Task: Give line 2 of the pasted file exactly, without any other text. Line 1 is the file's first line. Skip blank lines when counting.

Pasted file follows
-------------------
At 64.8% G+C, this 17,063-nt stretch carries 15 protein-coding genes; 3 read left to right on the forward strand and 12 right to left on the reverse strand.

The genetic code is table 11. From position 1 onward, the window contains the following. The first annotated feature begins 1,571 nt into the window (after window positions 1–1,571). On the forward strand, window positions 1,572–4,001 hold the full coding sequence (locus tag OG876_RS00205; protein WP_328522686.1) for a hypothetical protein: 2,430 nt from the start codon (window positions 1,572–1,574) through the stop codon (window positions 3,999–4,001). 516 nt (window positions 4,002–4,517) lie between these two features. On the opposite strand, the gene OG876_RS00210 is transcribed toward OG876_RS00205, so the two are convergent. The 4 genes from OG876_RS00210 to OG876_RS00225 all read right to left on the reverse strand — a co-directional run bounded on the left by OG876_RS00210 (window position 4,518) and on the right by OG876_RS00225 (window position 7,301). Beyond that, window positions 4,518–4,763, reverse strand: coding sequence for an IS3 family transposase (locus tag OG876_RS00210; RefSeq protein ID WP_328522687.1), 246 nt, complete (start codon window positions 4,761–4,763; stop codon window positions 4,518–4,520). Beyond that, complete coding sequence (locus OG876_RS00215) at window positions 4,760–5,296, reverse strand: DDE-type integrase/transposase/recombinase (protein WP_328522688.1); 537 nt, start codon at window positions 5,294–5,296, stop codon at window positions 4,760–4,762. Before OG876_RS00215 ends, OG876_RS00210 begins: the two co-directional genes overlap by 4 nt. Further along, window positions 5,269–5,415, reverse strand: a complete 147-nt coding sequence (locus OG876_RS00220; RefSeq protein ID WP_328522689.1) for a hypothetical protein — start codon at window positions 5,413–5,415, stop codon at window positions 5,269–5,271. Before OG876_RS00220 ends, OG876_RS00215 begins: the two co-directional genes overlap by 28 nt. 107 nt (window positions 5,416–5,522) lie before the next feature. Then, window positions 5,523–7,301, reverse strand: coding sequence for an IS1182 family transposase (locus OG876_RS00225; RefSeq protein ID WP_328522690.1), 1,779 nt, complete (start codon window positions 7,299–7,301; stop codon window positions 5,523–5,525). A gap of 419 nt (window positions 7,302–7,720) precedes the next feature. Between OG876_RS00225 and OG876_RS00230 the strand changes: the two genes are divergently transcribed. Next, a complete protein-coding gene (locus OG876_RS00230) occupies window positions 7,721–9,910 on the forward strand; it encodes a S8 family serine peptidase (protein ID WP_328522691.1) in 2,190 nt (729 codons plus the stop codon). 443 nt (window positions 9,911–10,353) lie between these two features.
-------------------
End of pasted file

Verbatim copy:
The genetic code is table 11. From position 1 onward, the window contains the following. The first annotated feature begins 1,571 nt into the window (after window positions 1–1,571). On the forward strand, window positions 1,572–4,001 hold the full coding sequence (locus tag OG876_RS00205; protein WP_328522686.1) for a hypothetical protein: 2,430 nt from the start codon (window positions 1,572–1,574) through the stop codon (window positions 3,999–4,001). 516 nt (window positions 4,002–4,517) lie between these two features. On the opposite strand, the gene OG876_RS00210 is transcribed toward OG876_RS00205, so the two are convergent. The 4 genes from OG876_RS00210 to OG876_RS00225 all read right to left on the reverse strand — a co-directional run bounded on the left by OG876_RS00210 (window position 4,518) and on the right by OG876_RS00225 (window position 7,301). Beyond that, window positions 4,518–4,763, reverse strand: coding sequence for an IS3 family transposase (locus tag OG876_RS00210; RefSeq protein ID WP_328522687.1), 246 nt, complete (start codon window positions 4,761–4,763; stop codon window positions 4,518–4,520). Beyond that, complete coding sequence (locus OG876_RS00215) at window positions 4,760–5,296, reverse strand: DDE-type integrase/transposase/recombinase (protein WP_328522688.1); 537 nt, start codon at window positions 5,294–5,296, stop codon at window positions 4,760–4,762. Before OG876_RS00215 ends, OG876_RS00210 begins: the two co-directional genes overlap by 4 nt. Further along, window positions 5,269–5,415, reverse strand: a complete 147-nt coding sequence (locus OG876_RS00220; RefSeq protein ID WP_328522689.1) for a hypothetical protein — start codon at window positions 5,413–5,415, stop codon at window positions 5,269–5,271. Before OG876_RS00220 ends, OG876_RS00215 begins: the two co-directional genes overlap by 28 nt. 107 nt (window positions 5,416–5,522) lie before the next feature. Then, window positions 5,523–7,301, reverse strand: coding sequence for an IS1182 family transposase (locus OG876_RS00225; RefSeq protein ID WP_328522690.1), 1,779 nt, complete (start codon window positions 7,299–7,301; stop codon window positions 5,523–5,525). A gap of 419 nt (window positions 7,302–7,720) precedes the next feature. Between OG876_RS00225 and OG876_RS00230 the strand changes: the two genes are divergently transcribed. Next, a complete protein-coding gene (locus OG876_RS00230) occupies window positions 7,721–9,910 on the forward strand; it encodes a S8 family serine peptidase (protein ID WP_328522691.1) in 2,190 nt (729 codons plus the stop codon). 443 nt (window positions 9,911–10,353) lie between these two features.